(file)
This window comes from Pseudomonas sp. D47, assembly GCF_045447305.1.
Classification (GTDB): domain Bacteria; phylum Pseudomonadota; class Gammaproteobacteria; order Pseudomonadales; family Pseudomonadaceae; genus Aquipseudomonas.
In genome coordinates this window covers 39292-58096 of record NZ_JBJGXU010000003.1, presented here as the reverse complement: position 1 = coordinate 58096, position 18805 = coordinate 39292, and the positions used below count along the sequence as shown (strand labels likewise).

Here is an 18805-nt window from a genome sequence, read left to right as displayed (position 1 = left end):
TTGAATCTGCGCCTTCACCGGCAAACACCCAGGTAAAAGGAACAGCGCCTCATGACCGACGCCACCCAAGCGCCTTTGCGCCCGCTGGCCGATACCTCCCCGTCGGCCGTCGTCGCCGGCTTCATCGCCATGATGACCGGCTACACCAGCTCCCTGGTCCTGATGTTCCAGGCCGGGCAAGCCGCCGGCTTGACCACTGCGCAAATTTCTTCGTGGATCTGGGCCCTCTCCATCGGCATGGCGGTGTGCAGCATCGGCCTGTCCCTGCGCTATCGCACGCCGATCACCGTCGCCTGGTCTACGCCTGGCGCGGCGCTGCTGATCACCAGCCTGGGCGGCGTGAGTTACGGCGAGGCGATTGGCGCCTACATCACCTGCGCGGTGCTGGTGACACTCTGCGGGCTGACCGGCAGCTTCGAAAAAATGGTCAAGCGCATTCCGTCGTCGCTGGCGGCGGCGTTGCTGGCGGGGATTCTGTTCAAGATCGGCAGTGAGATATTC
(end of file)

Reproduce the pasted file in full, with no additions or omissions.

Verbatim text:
This window comes from Pseudomonas sp. D47, assembly GCF_045447305.1.
Classification (GTDB): domain Bacteria; phylum Pseudomonadota; class Gammaproteobacteria; order Pseudomonadales; family Pseudomonadaceae; genus Aquipseudomonas.
In genome coordinates this window covers 39292-58096 of record NZ_JBJGXU010000003.1, presented here as the reverse complement: position 1 = coordinate 58096, position 18805 = coordinate 39292, and the positions used below count along the sequence as shown (strand labels likewise).

Here is an 18805-nt window from a genome sequence, read left to right as displayed (position 1 = left end):
TTGAATCTGCGCCTTCACCGGCAAACACCCAGGTAAAAGGAACAGCGCCTCATGACCGACGCCACCCAAGCGCCTTTGCGCCCGCTGGCCGATACCTCCCCGTCGGCCGTCGTCGCCGGCTTCATCGCCATGATGACCGGCTACACCAGCTCCCTGGTCCTGATGTTCCAGGCCGGGCAAGCCGCCGGCTTGACCACTGCGCAAATTTCTTCGTGGATCTGGGCCCTCTCCATCGGCATGGCGGTGTGCAGCATCGGCCTGTCCCTGCGCTATCGCACGCCGATCACCGTCGCCTGGTCTACGCCTGGCGCGGCGCTGCTGATCACCAGCCTGGGCGGCGTGAGTTACGGCGAGGCGATTGGCGCCTACATCACCTGCGCGGTGCTGGTGACACTCTGCGGGCTGACCGGCAGCTTCGAAAAAATGGTCAAGCGCATTCCGTCGTCGCTGGCGGCGGCGTTGCTGGCGGGGATTCTGTTCAAGATCGGCAGTGAGATATTC